Some thoughts on the preparation of pork and gammon

A few random musings, since meat has been on my mind a lot recently…

  • Gammon is basically pork from a pig’s hind leg, cured in a particular way.
  • General heuristic (rule of thumb) for roasting or oven-baking cuts of meat from any part of a pig is 30 mins/lb (imperial pound) of meat and 30 mins over, all at 180 Celsius, plus 20-30 mins resting time (for joints rather than steaks or chops) once you’ve taken it out of the oven, to allow the meat to re-tenderise and the juices to redistribute themselves through the meat. Ask a good butcher for advice on specific types of joint.
  • Never, ever eat pig meat raw — like chicken, it’s best to make sure it’s done all the way through before serving.
  • If using a bacon or gammon joint (large lump of meat), place it in a saucepan with enough water to cover the meat completely and boil it for 30-60 minutes, depending on the size and saltiness of the joint. Skim off the grubby-looking froth at intervals; when this starts turning white, the meat should be ready for the next stage. This pre-boiling will help the tenderness and remove much of the salt in the joint, making it more palatable.
  • Honey-mustard (as a sauce or glaze), apples, pineapple — these are all good accompaniments to pork (though not all at the same time!). Honey-mustard goes best as a glaze on a roast, apples/apple sauce can accompany a roast or a casserole, and pineapple+oven baked gammon steak=gustatory heaven!
  • A good recipe for a special occasion:
    • Take a good-sized pork or gammon joint and trim off the skin with as much fat attached as you wish. Use what you trim off for pork scratchings (tips here: www.bbc.co.uk/blogs/food/2010/08/starting-from-scratch-how-do-y.shtml and here: www.bbc.co.uk/food/programmes/b00tcz94).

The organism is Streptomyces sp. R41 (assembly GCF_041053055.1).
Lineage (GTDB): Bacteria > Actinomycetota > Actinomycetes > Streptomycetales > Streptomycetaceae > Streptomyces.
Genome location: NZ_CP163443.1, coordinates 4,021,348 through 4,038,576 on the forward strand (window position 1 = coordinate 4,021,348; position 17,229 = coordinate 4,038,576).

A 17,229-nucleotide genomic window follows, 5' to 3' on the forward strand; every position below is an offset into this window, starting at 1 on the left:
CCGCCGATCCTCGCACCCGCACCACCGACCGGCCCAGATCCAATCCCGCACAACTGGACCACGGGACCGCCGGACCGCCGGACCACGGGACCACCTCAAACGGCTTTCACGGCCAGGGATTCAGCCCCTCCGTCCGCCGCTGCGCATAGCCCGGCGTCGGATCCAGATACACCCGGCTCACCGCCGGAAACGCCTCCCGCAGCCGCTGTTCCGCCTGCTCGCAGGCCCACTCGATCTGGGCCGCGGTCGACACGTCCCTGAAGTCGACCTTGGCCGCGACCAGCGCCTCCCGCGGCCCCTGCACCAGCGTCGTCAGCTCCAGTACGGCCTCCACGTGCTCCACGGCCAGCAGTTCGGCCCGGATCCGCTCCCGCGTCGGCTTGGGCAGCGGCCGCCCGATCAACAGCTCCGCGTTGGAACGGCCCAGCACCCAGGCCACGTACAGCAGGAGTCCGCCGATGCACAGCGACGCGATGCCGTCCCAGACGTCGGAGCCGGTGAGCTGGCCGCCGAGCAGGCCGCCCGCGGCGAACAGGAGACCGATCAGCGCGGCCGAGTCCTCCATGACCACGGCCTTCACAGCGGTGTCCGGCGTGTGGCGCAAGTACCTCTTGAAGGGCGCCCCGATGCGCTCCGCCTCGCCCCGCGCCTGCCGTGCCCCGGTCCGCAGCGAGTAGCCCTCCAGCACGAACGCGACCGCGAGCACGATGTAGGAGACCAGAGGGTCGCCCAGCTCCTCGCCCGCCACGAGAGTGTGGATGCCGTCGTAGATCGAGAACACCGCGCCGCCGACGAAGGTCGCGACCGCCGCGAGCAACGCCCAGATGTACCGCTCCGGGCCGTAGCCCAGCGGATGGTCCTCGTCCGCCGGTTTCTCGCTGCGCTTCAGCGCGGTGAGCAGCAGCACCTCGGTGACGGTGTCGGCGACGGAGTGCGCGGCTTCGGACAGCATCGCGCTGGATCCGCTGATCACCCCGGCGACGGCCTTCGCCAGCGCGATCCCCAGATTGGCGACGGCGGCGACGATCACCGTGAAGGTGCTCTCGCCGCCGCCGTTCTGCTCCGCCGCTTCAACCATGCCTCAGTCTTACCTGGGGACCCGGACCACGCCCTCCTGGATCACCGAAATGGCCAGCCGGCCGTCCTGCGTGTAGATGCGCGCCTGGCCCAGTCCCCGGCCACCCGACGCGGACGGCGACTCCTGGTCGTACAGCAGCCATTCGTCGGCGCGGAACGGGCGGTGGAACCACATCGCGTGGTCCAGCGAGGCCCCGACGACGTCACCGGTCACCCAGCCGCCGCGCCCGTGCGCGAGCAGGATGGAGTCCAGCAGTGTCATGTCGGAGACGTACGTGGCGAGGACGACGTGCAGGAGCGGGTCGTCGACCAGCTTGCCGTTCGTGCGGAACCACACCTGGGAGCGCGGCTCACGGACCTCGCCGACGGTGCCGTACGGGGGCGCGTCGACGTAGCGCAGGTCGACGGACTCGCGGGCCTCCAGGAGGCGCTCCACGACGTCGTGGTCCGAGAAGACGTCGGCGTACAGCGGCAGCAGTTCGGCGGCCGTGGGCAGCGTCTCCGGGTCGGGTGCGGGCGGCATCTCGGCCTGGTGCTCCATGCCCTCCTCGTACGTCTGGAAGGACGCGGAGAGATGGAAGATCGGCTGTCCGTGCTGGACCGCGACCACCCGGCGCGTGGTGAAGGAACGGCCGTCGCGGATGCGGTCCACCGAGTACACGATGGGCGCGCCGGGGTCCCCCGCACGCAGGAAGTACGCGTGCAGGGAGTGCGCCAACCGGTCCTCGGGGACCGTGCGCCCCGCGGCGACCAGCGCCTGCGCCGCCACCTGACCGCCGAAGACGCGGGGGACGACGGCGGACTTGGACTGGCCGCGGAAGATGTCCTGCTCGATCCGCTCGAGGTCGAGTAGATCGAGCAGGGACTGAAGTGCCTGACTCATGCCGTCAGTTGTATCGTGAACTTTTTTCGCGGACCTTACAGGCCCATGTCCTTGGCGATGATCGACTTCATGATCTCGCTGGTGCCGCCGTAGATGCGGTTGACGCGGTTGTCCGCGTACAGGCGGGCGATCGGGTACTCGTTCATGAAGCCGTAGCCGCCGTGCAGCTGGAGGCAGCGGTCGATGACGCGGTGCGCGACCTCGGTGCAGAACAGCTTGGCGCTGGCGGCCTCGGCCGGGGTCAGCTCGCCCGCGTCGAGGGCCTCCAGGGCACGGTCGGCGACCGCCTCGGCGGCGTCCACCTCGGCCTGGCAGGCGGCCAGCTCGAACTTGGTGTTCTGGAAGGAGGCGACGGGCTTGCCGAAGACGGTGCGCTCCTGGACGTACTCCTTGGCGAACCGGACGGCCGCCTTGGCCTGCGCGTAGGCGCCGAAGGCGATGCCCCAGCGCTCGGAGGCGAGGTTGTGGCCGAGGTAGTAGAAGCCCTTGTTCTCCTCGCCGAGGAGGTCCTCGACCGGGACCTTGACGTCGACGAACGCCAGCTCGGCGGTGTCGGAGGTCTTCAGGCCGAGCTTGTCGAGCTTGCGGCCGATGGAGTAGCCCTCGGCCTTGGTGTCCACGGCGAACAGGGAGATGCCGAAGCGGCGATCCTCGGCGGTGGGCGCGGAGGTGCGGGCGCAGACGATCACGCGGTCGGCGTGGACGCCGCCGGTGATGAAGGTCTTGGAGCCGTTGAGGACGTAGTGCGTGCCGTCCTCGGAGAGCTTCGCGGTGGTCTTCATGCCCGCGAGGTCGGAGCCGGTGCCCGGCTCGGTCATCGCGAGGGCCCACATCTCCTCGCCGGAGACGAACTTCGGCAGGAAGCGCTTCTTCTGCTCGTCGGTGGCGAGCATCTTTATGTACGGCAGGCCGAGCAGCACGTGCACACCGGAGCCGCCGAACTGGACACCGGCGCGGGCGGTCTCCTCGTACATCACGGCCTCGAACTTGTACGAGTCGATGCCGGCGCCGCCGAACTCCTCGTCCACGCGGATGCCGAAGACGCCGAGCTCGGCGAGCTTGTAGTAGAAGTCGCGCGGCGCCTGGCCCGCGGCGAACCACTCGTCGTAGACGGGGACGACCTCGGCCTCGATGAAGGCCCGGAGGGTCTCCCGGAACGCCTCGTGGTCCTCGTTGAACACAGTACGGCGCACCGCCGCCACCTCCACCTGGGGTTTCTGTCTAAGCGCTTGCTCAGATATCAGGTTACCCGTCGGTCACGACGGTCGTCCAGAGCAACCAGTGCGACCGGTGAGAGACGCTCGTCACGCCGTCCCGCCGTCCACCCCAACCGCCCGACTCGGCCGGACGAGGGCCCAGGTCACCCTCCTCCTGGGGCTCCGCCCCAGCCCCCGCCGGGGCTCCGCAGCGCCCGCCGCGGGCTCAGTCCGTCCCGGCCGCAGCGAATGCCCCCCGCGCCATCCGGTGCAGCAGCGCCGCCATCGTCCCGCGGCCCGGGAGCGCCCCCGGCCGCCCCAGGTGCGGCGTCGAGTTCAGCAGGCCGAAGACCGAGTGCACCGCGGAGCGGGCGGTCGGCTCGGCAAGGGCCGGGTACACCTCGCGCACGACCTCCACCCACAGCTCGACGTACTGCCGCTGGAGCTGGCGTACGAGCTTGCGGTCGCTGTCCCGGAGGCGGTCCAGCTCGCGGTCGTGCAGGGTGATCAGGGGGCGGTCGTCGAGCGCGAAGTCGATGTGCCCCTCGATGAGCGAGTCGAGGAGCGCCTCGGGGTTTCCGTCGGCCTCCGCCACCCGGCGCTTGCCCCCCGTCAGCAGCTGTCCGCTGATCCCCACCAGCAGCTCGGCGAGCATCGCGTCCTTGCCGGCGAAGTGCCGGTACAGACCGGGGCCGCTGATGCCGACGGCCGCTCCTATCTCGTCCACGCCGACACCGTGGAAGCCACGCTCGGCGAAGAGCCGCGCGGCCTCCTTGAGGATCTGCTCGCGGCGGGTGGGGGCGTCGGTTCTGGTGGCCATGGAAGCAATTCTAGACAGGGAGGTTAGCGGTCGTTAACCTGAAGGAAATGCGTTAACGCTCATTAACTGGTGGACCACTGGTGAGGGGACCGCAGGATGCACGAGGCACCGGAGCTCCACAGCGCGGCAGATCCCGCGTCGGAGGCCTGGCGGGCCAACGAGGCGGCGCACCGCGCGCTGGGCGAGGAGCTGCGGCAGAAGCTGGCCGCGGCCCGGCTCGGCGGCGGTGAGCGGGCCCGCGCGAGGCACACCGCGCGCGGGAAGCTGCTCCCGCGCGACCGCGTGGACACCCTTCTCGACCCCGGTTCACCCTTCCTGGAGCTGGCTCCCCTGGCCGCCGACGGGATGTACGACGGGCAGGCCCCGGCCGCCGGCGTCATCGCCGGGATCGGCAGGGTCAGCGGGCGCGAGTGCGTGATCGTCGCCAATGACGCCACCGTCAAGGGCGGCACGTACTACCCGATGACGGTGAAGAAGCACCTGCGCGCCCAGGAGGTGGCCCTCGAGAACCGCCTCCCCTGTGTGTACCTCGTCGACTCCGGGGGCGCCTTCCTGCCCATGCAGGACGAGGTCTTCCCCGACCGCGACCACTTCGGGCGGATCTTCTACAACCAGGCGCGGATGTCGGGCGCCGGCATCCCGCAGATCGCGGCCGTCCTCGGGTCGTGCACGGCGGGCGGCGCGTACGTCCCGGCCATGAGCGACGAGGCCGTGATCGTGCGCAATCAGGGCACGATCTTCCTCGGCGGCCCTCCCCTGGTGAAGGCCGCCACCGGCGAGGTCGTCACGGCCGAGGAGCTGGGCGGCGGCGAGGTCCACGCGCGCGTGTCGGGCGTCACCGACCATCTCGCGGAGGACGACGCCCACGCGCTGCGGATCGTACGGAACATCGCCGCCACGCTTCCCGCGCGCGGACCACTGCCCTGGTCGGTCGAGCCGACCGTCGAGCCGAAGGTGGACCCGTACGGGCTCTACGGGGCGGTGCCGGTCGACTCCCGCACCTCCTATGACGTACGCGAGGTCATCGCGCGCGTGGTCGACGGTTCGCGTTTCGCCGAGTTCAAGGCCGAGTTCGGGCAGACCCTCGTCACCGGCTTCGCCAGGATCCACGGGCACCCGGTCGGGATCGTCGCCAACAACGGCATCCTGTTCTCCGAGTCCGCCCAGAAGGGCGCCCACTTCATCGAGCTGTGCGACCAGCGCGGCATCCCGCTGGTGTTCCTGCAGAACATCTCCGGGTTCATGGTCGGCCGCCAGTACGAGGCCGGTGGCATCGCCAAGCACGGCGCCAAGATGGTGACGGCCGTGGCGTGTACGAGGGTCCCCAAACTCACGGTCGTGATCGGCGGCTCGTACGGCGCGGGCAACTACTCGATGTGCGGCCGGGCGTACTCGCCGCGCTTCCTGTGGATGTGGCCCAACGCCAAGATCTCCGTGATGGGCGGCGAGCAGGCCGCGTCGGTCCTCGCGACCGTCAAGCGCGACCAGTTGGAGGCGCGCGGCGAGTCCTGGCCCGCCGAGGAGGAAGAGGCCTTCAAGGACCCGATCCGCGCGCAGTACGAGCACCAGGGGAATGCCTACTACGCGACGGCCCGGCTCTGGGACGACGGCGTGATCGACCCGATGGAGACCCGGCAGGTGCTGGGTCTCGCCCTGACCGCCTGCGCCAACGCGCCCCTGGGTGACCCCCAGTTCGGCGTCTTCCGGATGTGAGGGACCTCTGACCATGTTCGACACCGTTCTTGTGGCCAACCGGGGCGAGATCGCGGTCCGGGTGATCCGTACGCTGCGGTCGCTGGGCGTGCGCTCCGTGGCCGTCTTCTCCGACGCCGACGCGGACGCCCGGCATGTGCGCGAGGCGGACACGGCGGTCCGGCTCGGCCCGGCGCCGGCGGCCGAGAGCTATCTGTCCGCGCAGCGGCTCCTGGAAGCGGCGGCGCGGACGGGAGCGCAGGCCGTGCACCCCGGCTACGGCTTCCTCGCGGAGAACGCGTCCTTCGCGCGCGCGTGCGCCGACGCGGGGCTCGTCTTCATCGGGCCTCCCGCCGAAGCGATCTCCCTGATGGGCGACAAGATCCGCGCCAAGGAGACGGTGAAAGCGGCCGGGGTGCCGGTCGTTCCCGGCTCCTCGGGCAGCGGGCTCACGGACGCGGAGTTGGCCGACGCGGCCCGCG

• Pre-boil the trimmed joint, as described above.
    • Transfer the joint, fat-side uppermost, to a rack in a roasting tin and score it diagonally, going first in one direction and then the other. Press cloves into the points where the scored lines intersect. Cover this side of the meat in a thick layer of dark muscovado sugar.
    • Preheat your oven to 180 Celsius and cook your meat as described in the second bullet point, basting occasionally with a citrus fruit juice (orange is good). Once it’s finished in the oven, allow to rest and serve with potatoes — mashed, roasted or dauphinoise all work well.
Advertisements

Leave a Reply

Fill in your details below or click an icon to log in:

WordPress.com Logo

You are commenting using your WordPress.com account. Log Out / Change )

Twitter picture

You are commenting using your Twitter account. Log Out / Change )

Facebook photo

You are commenting using your Facebook account. Log Out / Change )

Google+ photo

You are commenting using your Google+ account. Log Out / Change )

Connecting to %s